No one but economists know or care about a Gini Coefficient.  The only measure of income inequality that matters to anyone else is perception, not some precisely measured abstract measurement of reality.  Do the poor FEEL rich, and do they FEEL like the super-rich are TOO rich?  These are subjective and amorphous concerns.  They're the reason why we get all worked up over the fraction of a percentage point of the AIG bailouts that went to executive bonuses instead of the bailouts themselves.

Pretty much the biggest financial risk for poor folks is health care spending.  If we can improve that facet of economic life, then the poor should feel a lot richer... no matter what the actual inequality numbers are.

On Executive Pay

We know it's to blame, we just can't seem to prove it...

Thing is, we're really good at the HOW... executives in good old boy networks compensated the crap out of each other irrespective of the performance of their various corporations.  The result was an economic crisis which penalized the common man through tax dollars going to bailouts and unemployment and pension fund losses and such.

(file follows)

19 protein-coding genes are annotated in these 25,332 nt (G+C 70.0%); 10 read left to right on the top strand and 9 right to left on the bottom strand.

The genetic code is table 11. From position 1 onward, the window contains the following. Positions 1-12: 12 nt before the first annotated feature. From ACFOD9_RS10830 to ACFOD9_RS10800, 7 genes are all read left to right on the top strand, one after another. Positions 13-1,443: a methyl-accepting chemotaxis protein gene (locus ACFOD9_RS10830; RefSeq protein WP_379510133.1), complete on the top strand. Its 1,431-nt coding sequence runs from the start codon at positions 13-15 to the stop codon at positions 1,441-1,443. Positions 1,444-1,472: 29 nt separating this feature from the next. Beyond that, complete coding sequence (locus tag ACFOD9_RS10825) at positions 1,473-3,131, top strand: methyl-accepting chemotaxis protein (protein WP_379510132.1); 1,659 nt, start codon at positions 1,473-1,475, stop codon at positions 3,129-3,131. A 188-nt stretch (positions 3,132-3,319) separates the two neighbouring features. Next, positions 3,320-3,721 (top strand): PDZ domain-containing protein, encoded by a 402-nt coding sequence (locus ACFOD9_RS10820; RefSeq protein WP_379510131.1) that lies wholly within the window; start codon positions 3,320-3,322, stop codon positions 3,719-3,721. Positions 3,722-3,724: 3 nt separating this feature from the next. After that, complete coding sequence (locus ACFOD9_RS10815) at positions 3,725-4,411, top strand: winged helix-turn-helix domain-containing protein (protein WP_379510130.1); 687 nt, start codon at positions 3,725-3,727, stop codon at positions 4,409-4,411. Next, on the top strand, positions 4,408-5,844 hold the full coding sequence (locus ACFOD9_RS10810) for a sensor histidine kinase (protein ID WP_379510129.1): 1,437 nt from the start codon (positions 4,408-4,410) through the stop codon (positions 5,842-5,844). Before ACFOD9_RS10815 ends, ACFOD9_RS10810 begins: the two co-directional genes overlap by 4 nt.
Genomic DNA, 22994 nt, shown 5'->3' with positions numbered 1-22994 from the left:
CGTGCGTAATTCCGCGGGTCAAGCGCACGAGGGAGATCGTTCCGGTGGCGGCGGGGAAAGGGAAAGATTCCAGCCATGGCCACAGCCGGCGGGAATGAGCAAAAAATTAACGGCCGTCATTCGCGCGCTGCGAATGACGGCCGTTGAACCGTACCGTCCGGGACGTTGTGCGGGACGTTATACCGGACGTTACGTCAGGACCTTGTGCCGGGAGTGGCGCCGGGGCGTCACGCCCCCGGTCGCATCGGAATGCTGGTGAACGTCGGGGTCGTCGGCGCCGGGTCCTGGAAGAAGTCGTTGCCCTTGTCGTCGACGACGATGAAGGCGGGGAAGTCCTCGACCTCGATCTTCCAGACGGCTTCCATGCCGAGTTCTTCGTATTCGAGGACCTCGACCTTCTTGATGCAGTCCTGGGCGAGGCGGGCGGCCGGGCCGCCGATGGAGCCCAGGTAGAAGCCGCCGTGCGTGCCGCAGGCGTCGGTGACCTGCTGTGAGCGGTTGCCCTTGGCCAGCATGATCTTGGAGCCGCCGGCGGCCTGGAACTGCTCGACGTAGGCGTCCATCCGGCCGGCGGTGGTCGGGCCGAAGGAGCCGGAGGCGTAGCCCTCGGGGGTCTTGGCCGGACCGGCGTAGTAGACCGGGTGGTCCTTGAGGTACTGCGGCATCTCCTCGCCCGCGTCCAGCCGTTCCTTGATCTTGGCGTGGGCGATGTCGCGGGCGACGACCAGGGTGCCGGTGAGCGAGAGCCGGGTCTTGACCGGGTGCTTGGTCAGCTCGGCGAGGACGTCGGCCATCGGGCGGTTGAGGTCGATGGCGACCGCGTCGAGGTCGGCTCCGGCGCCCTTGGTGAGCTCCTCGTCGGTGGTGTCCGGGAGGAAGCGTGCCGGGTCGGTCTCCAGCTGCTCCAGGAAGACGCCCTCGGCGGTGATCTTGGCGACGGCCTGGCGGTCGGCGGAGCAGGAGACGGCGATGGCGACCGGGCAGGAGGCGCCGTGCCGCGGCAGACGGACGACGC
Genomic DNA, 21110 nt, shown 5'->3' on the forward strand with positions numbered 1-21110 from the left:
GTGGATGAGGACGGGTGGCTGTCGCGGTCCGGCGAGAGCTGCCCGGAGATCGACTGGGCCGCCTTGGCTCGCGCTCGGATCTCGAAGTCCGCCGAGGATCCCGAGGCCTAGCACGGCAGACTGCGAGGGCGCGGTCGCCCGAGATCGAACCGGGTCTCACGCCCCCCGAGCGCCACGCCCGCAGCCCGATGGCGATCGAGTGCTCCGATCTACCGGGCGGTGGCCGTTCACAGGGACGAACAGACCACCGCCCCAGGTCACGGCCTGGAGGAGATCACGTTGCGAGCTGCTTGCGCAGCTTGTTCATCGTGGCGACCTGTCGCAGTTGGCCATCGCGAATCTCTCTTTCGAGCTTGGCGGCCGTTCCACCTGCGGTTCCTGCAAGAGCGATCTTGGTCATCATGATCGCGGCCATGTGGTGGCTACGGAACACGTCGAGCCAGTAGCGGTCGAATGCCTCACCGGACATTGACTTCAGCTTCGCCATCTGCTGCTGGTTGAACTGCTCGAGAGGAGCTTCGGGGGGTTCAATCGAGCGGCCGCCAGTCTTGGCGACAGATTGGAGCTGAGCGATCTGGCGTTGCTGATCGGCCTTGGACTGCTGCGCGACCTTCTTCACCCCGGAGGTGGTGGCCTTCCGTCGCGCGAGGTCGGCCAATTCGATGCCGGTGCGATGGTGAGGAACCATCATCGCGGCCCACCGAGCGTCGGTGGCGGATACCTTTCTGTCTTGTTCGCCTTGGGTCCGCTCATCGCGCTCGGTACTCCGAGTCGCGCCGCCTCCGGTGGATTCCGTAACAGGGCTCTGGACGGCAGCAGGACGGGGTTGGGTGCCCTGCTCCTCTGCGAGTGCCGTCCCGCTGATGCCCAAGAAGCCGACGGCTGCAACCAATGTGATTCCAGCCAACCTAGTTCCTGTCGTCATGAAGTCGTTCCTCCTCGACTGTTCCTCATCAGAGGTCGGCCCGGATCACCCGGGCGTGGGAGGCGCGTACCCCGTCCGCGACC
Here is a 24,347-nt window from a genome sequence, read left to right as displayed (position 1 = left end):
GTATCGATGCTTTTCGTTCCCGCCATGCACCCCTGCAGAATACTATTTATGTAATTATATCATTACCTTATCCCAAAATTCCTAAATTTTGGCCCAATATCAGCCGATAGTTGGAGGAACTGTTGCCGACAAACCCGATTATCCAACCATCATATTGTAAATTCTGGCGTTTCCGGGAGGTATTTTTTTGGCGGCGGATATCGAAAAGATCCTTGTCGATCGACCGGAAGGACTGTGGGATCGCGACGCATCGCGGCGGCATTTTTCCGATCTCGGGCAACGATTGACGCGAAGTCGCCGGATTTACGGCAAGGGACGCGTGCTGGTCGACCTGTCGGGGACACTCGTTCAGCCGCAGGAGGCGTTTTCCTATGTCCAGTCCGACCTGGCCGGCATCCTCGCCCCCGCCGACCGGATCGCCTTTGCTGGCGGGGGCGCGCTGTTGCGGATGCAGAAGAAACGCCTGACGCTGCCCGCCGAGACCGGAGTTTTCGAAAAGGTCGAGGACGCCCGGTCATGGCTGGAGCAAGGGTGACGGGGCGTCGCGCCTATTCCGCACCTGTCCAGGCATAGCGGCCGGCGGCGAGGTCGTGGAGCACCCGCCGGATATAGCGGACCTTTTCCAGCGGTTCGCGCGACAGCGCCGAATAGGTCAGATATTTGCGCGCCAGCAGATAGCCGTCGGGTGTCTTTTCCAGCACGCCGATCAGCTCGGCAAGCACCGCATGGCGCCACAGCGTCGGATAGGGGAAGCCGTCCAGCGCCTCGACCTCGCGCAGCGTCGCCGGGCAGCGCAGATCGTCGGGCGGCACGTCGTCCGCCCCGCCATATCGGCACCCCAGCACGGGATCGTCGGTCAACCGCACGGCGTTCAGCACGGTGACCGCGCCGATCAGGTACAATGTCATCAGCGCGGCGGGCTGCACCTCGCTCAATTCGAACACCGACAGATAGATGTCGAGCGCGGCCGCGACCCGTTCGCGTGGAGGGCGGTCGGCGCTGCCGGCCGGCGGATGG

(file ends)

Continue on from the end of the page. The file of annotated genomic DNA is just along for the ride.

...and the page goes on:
It's the WHY that we don't know.   If executives knew this was coming, why did they lose so many billions of their own money?  Didn't they realize what the common man doesn't, namely that the tax dollars funding bailouts come, by and large, from the executive class, not the common class?

All told, it doesn't seem like the crisis was a good thing for executives.  What does that mean?  Did they know it was coming and mis-judge the implications?  Did they not care?  Or, and this seems too intuitive to be true, but hear me out, did they not know it was coming?

If they didn't know it was coming, then how would changing incentives help?

I'm of course the first one to argue in favor of institutions and incentives guiding behavior, but what behavior and what incentives here?  Sure we'll come up with some sort of regulations now in order to fight the last war, but we're still going to be critically under-regulated in whatever leads to the NEXT one, right?  Anybody see a way out of this?

Sunday, October 25, 2009

Appeal to authority

Yeah, Tyler Cowen has some street cred in the area of economics (and books and ethnic dining and many other areas too...).  On the matter of having a man in Washington, it appears that he and I are in agreement.

Saturday, October 17, 2009

What's in a name?